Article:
College falls chronologically between Steamboat Bill Jr and The General in the Keaton filmography, at least officially at the point of release, and as a result to the unmet this innocuously titled film may as well be a hyphen. The plot is routine, a worryingly slow start with Keaton as Ronald attending his graduation day, lauded as a prize pupil in a world where brawn has taken over with the rise in importance of sporting events in circles that can only having been failing in their meant for academy. A lecture promoting sports as the refuge of the moronic goes down badly with the other graduates, the sporty and their admiring girls. Dismissing him along with the mob is Mary (Anne Cornwall) who, the subject of the lovelorn Ronald's affections and she is moving on to college with he the object only of her disgust. His family are poor (the $15 tag on his graduation suit signals how important the graduation is to his mother but is a bit steep for credibility and may possibly have been added later) but he follows her, working his way through college, his goal to impress Mary by becoming a champion in one of the many areas in the sporting spectrum of the college.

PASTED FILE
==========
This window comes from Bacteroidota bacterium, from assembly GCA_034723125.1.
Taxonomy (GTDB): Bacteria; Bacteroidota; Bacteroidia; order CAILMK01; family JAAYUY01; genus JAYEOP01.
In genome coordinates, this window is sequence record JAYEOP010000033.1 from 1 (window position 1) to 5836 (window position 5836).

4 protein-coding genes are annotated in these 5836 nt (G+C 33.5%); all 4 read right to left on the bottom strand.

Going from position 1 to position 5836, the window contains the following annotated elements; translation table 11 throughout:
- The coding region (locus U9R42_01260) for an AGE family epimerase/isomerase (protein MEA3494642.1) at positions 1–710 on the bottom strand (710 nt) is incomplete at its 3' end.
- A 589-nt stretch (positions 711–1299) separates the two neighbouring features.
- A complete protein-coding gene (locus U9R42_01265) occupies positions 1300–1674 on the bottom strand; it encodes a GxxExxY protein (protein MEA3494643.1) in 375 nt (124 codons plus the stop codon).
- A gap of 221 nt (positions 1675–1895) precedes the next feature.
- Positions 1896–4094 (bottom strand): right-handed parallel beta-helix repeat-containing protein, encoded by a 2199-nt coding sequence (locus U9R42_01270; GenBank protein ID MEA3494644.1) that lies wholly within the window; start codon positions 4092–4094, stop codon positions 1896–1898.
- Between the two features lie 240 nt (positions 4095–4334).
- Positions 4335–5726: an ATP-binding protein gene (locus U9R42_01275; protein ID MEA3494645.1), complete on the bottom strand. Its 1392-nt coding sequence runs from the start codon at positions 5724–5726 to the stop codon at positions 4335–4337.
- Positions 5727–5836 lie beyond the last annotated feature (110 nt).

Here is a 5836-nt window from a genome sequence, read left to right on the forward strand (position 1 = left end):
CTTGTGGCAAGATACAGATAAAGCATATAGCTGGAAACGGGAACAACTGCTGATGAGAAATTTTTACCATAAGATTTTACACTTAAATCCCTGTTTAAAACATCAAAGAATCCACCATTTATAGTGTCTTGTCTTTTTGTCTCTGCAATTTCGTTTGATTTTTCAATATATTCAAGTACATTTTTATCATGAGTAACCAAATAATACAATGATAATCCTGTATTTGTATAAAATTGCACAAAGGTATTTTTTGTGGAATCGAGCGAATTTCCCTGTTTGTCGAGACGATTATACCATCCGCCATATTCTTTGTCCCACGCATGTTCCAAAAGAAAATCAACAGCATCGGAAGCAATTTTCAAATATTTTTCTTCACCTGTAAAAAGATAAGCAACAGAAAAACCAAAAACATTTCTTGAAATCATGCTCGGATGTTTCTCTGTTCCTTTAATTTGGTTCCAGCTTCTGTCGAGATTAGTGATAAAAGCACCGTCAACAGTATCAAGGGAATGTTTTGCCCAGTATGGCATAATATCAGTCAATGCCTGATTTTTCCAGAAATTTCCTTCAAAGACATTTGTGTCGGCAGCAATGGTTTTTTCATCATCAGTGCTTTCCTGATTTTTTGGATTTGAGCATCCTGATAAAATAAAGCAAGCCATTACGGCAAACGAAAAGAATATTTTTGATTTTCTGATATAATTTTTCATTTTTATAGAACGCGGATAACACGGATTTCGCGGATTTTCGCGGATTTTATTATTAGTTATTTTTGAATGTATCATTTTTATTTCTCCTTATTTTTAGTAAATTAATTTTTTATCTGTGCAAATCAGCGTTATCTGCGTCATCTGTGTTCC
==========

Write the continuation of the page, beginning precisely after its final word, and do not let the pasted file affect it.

Beyond this it is everything that we expect or want of the silent comedy, a series of physical sketches, chiefly in his failed attempt to steal a position in baseball or win a place on the track team. These efforts are far more amazing than they may initially seem. It is difficult to remove the CGI blanket of assumption and take stunts for the honestly life threatening acts that they are no matter how much they predate the technology, we are so infused with ready doubt. This film is almost forgotten because it does not have the big props of windstorms and steam engines that perpetually advertise his most famous shock and stock gags. Too often the stunts are disarmingly subtle, unlike the tenterhooks gags of the great Harold Lloyd who had lost fingers and wanted to make sure that if he was going to risk life and digits it would be accounted for by the finished product, scene by scene, stunt by stunt, something spectacular to spell out the risk taken. In College, Keaton is grounded much of the time almost as if the comedy genius was playing a sick joke, with himself as the loser; how slight can the resulting gag look at the same time that he is seriously endangering his life and livelihood. This is best represented by a high jump trick where Keaton goes over, head first, and his head is embedded in the sand. It's dug out with a small sheet layered in sand over the hole but the accuracy required is terrifying, a couple of inches either side and it is a broken neck for our Buster. Jackie Chan would not attempt it, not for so small a radius of action. The remainder of the sketches revolve around his attempts to keep jobs and it is possibly the politically incorrect blackface comedy that has also pushed it out of the arena of respectability. No matter how acrobatic or laboured the action Keaton is as ever so successful in maintaining his stony expression that we fail to even ask and wonder how he keep his face so unmoved.